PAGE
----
Economics in anthropology helps explain human economic behavior and is a system of exchange. “Exchange is an “economic” relationship, involving the circulation and distribution of good. But it is also a social and cultural relationship, as exchanging thing binds people together over time and space” (Julian Brash). For anthropologist economics plays an important role for human economic behavior and compared to all of the many topics I have learned this semester I never truly would have thought that this would play a role for anthropologist but it does. Economic anthropology helps studies how societies provide material goods and services.
The anthropological perspective approaches the aspects of people and their lives and the different types of. Economic in anthropology helps show how humans use the material world to maintain and express the way they live. Trading and exchanging involves human behavior and being apart of different trading and exchanging societies. There are several ways to exchange that I have learned about and they are trade and giving and the difference between the two is that trade involves the immediate exchange of goods and giving is stretched over a period of time. People from different cultures tend to communicate and even eventually do business with one another and this comes hand and hand for trading and giving and gives a chance for anthropologist to study the human interaction when it comes to trading.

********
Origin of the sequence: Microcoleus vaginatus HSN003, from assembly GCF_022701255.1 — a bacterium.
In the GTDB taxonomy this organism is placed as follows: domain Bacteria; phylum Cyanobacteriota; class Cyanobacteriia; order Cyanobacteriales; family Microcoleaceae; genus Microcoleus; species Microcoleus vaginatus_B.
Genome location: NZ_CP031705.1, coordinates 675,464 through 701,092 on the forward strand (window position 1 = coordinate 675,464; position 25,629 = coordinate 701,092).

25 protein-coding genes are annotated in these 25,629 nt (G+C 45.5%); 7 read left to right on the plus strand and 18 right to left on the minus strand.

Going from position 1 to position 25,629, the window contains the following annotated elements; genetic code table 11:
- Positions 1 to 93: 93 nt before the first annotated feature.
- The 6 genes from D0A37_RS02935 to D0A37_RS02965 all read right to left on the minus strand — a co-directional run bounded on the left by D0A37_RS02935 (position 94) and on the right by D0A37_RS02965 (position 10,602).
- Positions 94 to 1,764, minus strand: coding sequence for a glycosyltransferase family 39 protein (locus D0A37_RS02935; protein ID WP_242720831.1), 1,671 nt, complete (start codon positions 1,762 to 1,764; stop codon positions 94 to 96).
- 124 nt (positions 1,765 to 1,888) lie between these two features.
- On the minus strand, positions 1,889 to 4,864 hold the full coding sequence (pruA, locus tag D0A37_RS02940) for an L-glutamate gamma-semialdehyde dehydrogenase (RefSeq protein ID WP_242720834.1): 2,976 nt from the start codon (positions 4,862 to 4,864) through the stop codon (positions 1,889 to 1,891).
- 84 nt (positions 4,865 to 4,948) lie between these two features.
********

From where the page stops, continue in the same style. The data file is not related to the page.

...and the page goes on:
The film, Ongka’s Big Moka was a really interesting film to see to get to understand more about giving and receiving how people in that culture traded. In the film Moka is a social event, a political event, where they distribute and redistribute pigs. Some may say how does this even have to do with anthropology or is this even really related to economics. In this case this is a certain type of culture and these are there rituals. Politics, different cultures, exchange, economics, and trade all play a major role for another. This allows anthropologist to have a better understanding of not only an economic point of view but also a cultural point of view. “Exchange does not need to be ‘economically profitable’ in order to function efficiently. Economics needs to be framed by cultural accounts.” (Julian Brash